Ebury Press, €18 hardback
Review: Cormac O’Keeffe
Having a sword pressed to your throat in the course of your work might be a sign that you should reconsider your job.
Not that it stopped Neil Woods.
Neither did being almost deliberately run over by a car, having a knife pushed against his back, or being repeatedly headbutted by a group of heavies.
But, it’s fair to say, Neil’s job is not your average occupation.
For a staggering 14 years, between 1993 to 2007, he was an undercover agent for a British police force.
According to the blurb for his book Good Cop, Bad War he was “the first and best of his kind”.
As the title suggests, it was a mission which he gradually became to believe was not only unachievable but fundamentally wrong. The mission in question was the so-called ‘war of drugs’.
It’s a debate that has come in from the fringes to the mainstream in recent years.
Neil’s story is one that has been little heard in that debate, primarily because his line of work is shrouded in secrecy and some controversy.
He provides a compelling argument against the so-called war, although it is up to the reader to determine if it is a convincing one.
Neil’s book, written in conjunction with JS Rafaeli, details the human costs of the war, seen through the impact inflicted on, for want of a better word, the ‘footsoldiers’.
These are the users and user-dealers, through whom undercover agents must go, and must exploit, in order to get to the people above them – those at the middle and higher ranks.
These individuals are expendable, and in many cases are essentially ‘entrapped’ into committing crime.
But more than that, these individuals have their safety, and very life, put at risk – because if and when the dealers above them are caught, they will be blamed for assisting the agent.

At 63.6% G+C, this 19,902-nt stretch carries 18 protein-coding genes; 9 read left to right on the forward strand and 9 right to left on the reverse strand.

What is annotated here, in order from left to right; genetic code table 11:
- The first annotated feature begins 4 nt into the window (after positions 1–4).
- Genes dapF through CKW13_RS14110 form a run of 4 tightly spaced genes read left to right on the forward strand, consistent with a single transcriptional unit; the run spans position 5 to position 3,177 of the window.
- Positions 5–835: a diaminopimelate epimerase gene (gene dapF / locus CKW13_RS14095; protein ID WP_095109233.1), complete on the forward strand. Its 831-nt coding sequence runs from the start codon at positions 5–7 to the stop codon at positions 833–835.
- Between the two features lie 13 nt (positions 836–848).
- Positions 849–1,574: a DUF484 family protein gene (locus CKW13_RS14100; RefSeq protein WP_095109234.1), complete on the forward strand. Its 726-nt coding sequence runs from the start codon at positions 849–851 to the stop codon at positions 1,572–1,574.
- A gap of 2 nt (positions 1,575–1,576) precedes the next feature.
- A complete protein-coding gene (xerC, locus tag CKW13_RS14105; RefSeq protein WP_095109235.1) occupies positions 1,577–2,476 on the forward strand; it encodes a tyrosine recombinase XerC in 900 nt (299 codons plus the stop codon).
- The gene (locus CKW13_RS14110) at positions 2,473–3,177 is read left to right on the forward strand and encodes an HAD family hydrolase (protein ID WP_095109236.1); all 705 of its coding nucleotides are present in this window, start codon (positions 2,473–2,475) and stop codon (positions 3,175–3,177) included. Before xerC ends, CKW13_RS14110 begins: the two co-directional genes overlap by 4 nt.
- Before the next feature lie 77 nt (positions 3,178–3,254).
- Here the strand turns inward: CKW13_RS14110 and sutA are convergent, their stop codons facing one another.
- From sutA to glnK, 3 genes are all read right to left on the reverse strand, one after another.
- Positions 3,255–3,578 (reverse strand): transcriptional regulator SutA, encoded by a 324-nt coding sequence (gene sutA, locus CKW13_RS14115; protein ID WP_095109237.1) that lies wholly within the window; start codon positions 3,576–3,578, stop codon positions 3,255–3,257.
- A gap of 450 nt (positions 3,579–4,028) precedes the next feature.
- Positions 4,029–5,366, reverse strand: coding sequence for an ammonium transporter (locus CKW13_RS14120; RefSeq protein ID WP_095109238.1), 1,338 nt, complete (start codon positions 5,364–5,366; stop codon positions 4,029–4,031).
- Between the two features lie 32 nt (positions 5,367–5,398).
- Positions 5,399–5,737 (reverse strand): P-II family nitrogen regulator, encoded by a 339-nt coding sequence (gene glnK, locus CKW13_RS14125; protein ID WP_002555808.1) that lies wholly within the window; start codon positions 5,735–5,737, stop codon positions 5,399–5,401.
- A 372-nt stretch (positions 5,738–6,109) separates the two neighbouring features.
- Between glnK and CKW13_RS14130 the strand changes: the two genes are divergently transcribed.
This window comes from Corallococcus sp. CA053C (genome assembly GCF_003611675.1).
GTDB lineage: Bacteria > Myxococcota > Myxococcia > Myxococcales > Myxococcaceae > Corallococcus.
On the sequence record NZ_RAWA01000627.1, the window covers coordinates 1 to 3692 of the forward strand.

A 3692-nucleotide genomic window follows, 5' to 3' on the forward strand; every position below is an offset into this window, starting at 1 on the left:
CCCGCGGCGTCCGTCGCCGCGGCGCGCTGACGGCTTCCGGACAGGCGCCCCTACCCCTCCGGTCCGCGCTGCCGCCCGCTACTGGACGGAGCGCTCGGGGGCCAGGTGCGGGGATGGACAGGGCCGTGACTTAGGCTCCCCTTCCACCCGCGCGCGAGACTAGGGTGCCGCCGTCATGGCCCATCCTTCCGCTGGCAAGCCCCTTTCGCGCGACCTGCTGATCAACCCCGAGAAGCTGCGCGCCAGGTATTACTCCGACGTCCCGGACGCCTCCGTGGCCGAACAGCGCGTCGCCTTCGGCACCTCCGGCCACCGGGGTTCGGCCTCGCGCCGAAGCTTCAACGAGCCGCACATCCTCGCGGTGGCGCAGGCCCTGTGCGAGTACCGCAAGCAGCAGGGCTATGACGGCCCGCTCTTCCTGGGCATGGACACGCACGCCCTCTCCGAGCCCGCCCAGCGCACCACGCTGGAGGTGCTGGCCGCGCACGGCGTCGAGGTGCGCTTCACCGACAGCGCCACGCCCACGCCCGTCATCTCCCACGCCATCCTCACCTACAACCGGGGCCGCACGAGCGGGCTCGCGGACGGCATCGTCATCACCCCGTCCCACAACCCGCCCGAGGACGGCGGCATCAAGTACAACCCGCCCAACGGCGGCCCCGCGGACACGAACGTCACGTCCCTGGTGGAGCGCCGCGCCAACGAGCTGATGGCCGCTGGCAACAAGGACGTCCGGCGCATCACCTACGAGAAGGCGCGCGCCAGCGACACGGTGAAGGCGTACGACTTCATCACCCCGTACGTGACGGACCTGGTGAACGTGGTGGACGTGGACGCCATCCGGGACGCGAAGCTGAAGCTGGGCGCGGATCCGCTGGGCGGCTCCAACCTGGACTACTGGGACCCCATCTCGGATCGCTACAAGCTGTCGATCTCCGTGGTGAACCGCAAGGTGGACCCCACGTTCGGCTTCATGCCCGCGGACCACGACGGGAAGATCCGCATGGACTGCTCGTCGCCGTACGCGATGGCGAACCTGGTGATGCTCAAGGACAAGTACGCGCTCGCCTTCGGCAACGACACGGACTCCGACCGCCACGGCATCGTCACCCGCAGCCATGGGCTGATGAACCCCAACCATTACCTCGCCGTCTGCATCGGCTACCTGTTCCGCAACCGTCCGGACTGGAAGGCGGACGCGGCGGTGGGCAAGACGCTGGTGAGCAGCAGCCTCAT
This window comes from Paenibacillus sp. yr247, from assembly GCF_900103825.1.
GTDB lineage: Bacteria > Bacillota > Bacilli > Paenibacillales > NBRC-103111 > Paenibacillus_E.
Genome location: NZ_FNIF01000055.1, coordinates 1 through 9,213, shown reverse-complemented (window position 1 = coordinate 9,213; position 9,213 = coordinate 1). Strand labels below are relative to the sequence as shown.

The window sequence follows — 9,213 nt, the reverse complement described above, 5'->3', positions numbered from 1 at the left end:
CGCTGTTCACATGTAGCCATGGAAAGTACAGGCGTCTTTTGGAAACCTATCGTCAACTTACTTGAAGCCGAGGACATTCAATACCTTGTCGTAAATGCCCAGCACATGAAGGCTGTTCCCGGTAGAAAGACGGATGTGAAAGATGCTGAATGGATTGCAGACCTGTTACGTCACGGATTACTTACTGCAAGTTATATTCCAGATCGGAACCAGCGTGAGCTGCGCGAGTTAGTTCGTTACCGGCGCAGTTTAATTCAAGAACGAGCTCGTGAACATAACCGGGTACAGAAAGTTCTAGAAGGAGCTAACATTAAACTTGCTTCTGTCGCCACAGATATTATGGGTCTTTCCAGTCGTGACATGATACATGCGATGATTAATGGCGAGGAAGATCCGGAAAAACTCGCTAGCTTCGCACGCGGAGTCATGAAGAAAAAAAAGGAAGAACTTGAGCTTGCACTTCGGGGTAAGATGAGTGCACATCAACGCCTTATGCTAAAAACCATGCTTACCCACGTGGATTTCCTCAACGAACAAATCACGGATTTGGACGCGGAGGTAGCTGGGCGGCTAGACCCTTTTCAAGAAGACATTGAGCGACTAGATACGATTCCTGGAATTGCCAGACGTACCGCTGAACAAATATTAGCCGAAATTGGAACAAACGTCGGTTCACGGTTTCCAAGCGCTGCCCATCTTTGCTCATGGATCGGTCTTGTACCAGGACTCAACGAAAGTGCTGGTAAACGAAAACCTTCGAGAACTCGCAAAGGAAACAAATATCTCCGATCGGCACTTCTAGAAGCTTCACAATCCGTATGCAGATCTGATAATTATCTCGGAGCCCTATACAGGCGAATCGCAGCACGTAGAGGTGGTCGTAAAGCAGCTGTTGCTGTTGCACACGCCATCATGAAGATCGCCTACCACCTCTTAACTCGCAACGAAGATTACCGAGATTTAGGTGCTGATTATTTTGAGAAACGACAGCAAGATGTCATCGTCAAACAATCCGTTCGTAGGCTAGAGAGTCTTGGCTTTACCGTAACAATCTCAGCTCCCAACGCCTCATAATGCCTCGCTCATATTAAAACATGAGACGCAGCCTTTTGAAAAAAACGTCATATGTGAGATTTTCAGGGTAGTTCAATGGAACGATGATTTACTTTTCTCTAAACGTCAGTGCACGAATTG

“While I may have put a few of the gang away for a while,” Neil writes after one successful operation, ‘I had done absolutely nothing to address the situation that actually gave them their power. And, along the way, I had made a lot of vulnerable lives even more unbearable.”
And there’s more, he says. Because of the work of police – and the fear gangs have of undercover agents – bosses impose ever greater levels of intimidation and violence to protect their empire.
This, in turn, inflicts greater misery and terror on users, potential witnesses and entire communities.
Not only that, police officers are vulnerable to corruption.
Neil provides a great public service in giving a voice to these addicts and addict-dealers and gives us a moving insight into their grim and grinding, and often dangerous, daily lives.
He also paints a picture of the scale of economic devastation and social neglect of whole areas of the East Midlands, from Derby to Leicester, to Northampton and Nottingham.
It’s not that Neil doesn’t show the benefits of his work: truly despicable gang bosses were jailed by virtue of his bravery.
But to Neil, this does not balance out the costs. To him, the end does not justify the means.
This is not a dry book – in fact, there is humour throughout and plenty of entertainment and genuine thrills – and his tone is chatty and breezy.
Neil lived to tell the tale, but at a considerable price. He suffered severe stress and was only at the end diagnosed with post-traumatic stress disorder. His work contributed to domestic strife and the collapse of his first marriage.
He went from “cop to campaigner” and is now part of a group, LEAP UK, calling for legalisation.
This is not a cool and balanced pro and con analysis of the debate. But it is a fascinating and telling insight, one that warrants reading and reflection by policy makers, shapers and practitioners.
This review first appeared in the Irish Examiner on 2 September 2017.